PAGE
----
May your trails be crooked, winding, lonesome, dangerous, leading to the most amazing view. May your rivers flow without end, meandering through pastoral valleys tinkling with bells, past temples and castles and poets’ towers into a dark primeval forest where tigers belch and monkey’s howl, through miasmal and mysterious swamps and down into a desert of red rock, blue mesas, domes and pinnacles and grottos of endless stone, and down again into a deep vast ancient unknown chasm where bars of sunlight blaze on profiled cliffs, where deer walk across the white sand beaches where storms come and go as lightening clangs upon the high crags, where something strange and more beautiful and more full of wonder than your deepest dreams waits for you---beyond that next turning of the canyon walls. ---Edward Abbey (thanks Trudy Hall)

Tuesday, October 25, 2011

If you can't get to Greece... Go to CYPRUS!

October 18—We stayed in London in a quaint brick hostel that had an old coal fireplace, after spending the day commuting from Luten to Heathrow Airport.  A real thatched roof home was down the street.
No transport to Greece!
October 19—Les and I got to the airport, and LO AND BEHOLD there was a transport strike in Greece. We would not get a flight reservation for days and then…would the strike be over?  So we thought about other places we could go... Cyprus!  I had contacted Couch Surf hosts there already then had to cancel -- maybe they would still have us?  Les was very overwhelmed until he got enough coffee in him. We bought a travel book and arrived in Larnaca. 

Landord and lady of hostel

We took a spendy taxi to the cheap hostel.  I don't know what I said to the driver, but he seemed so offended by the time we got out.  There was another couple staying there that seemed sketchy, but I couldn't put my finger on why—the woman slept most of the day and the man carried around an accordion—gypsies?  I thought I should get some laundry done and began using an old plastic bowl as there was no plug in the sink. The landlady saw this and was so completely grossed out that she went on a rave for a long while and threw out the bowl. I was so ashamed I could barely speak.  I hope this doesn't reflect poorly on US citizens. Ugh.  After that shock, and profuse apologies, we looked around the beautiful tropical area for Internet to cancel plans in Crete and to buy another bowl. When we retuned to the hostel, the two children and new puppy interrupted our attempts to do some budget mathematics and we were caught in some surreal hell with the boys reciting every word with and dancing to a Christmas music school pageant for 3 year olds that we had to watch.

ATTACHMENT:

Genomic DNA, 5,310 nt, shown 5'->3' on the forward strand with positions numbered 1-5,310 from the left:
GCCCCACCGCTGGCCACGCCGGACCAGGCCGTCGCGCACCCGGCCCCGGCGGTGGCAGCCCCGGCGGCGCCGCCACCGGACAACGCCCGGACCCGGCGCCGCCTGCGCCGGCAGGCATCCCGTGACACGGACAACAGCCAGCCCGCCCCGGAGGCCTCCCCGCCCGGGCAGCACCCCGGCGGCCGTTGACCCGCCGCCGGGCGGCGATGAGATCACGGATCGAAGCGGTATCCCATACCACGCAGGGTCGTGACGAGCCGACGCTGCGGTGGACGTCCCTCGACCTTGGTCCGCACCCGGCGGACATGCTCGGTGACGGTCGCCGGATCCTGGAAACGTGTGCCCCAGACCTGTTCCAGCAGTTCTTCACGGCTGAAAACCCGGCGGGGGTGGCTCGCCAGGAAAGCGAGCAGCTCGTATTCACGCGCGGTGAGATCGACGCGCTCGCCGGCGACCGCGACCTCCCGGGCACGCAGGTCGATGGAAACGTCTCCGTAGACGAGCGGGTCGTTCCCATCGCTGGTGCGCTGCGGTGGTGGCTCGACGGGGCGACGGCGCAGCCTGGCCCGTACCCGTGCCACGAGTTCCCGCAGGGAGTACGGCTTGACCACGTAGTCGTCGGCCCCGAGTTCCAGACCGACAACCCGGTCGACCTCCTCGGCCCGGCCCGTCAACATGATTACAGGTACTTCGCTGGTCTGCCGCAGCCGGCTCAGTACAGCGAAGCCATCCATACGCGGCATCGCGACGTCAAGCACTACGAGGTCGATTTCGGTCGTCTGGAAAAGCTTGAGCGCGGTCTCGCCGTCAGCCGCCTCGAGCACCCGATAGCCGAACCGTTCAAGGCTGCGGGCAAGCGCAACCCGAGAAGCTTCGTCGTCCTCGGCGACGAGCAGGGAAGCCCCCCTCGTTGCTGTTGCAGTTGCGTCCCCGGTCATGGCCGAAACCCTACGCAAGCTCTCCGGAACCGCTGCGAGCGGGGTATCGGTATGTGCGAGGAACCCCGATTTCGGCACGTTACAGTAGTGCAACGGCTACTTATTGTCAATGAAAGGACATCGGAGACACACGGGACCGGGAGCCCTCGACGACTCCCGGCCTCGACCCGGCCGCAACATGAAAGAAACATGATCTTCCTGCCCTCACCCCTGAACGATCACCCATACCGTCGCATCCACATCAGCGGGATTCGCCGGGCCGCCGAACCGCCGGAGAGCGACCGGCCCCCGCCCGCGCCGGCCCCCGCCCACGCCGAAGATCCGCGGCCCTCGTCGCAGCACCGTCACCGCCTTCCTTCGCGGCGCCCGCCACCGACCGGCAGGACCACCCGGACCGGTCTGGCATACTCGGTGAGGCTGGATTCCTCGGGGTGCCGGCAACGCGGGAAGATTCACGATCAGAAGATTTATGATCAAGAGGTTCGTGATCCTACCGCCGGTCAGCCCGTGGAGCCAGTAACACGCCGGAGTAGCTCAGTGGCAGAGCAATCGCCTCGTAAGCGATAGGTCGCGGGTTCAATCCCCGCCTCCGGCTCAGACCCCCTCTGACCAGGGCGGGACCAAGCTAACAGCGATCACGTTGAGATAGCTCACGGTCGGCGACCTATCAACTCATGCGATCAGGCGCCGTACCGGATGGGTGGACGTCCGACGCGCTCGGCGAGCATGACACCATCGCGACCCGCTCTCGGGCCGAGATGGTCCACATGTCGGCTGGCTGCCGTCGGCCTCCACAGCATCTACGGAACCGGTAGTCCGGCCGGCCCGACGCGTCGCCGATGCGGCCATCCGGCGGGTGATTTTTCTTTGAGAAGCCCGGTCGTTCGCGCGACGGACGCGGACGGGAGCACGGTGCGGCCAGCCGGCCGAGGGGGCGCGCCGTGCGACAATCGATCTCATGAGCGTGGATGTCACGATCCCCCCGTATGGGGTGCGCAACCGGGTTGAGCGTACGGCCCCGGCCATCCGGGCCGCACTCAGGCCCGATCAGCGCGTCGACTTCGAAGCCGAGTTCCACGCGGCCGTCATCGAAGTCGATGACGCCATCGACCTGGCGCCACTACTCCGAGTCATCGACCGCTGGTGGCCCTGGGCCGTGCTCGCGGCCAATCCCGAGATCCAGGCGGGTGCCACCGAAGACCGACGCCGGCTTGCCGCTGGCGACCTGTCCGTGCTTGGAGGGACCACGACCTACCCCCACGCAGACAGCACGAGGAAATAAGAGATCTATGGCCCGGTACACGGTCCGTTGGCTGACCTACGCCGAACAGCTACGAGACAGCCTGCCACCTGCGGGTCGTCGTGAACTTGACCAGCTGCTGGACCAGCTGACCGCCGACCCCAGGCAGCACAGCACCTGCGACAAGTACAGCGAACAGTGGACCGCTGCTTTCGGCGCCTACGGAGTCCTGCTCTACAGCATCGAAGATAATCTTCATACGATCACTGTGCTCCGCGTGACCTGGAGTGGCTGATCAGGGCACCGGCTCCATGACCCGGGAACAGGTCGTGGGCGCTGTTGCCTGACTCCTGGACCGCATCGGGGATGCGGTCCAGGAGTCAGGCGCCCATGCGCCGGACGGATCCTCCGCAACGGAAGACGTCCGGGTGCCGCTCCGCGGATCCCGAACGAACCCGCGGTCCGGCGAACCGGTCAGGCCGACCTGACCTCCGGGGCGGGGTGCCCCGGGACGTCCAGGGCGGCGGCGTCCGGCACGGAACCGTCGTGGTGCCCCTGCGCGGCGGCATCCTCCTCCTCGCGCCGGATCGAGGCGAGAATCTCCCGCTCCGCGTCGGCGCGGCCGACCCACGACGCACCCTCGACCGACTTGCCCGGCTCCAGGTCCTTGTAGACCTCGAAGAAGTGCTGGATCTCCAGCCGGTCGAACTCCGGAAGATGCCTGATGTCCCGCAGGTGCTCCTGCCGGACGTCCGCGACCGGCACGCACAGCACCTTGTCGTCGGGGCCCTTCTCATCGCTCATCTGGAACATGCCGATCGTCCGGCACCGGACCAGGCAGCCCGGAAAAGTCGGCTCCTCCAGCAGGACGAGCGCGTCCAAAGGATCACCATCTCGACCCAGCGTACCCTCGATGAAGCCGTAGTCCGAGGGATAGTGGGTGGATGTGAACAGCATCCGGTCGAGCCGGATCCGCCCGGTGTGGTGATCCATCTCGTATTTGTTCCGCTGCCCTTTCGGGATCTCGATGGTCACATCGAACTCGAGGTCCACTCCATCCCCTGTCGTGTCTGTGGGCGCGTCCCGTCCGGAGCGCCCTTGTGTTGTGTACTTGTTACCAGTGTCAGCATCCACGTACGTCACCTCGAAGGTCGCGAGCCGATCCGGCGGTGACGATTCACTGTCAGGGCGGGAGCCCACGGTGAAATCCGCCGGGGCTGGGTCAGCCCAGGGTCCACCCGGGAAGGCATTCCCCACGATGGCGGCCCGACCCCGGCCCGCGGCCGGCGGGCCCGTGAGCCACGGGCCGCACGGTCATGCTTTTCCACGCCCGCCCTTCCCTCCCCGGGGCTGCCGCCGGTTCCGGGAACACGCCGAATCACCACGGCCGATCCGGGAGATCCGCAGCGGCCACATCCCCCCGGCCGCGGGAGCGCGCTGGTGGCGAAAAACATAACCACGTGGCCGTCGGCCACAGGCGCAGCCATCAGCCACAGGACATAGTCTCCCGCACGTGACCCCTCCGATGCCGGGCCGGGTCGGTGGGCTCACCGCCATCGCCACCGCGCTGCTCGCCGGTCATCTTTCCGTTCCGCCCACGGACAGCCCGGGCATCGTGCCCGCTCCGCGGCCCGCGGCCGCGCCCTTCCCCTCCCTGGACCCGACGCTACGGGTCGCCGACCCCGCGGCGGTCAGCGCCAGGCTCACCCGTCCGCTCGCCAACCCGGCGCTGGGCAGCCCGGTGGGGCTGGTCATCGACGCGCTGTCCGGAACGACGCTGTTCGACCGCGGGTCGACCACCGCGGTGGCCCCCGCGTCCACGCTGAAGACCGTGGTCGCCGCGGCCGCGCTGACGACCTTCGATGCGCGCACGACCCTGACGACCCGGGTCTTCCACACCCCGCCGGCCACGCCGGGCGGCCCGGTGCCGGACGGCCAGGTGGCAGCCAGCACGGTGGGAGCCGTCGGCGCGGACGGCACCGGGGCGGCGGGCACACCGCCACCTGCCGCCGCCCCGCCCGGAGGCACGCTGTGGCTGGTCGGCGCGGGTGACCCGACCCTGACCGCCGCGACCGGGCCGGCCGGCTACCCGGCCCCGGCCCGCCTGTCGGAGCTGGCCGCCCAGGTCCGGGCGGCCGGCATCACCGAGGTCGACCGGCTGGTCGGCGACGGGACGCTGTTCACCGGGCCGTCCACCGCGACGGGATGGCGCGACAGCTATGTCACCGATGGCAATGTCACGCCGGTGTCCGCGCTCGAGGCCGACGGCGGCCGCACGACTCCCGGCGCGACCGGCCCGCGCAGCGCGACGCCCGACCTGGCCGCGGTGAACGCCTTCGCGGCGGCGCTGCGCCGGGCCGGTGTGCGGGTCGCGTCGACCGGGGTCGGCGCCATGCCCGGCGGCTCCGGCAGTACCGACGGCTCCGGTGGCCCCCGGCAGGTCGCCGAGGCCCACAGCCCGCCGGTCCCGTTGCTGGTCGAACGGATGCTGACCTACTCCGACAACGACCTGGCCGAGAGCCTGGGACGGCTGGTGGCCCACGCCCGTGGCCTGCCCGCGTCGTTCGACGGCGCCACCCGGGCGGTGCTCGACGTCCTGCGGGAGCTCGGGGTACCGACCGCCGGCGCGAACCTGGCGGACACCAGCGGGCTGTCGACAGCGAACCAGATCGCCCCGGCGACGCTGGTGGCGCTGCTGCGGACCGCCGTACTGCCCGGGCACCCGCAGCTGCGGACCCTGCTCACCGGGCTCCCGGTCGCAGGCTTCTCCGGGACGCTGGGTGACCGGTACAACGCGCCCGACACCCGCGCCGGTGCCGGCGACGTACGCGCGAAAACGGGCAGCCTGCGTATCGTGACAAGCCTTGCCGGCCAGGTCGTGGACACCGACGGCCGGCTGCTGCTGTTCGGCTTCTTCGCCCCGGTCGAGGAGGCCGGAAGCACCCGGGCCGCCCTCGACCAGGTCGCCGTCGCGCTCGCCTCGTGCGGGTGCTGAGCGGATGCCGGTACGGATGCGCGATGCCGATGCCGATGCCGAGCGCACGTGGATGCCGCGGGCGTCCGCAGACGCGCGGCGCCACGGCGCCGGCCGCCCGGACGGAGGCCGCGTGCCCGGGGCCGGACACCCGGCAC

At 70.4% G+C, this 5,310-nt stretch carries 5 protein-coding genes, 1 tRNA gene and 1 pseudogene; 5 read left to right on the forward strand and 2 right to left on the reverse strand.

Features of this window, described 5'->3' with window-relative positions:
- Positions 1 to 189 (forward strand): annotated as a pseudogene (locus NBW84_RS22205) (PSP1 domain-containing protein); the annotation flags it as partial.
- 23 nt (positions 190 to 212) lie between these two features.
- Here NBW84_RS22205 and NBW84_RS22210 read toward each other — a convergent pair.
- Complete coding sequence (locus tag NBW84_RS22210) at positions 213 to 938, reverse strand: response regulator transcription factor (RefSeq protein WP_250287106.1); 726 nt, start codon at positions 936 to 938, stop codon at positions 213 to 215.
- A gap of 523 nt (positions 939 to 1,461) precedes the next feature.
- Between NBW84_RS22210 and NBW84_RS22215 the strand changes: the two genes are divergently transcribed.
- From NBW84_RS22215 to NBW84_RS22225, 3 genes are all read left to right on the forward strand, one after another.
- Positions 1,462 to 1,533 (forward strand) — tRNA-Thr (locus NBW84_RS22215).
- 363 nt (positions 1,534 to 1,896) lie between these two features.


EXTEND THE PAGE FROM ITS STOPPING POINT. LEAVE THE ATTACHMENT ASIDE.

Nicolas meets us in Larnaca
Where in the world is Lazarus?

October 20—We soon discovered that Nicolas accepted our request through Couch Surfing, so we quickly packed and after a little car trouble, we were welcomed into his home.  
Les, STELLA and the winged lion
Painting of Stella floating
Lazarus Church at Night

Sue and Stella walking to Fort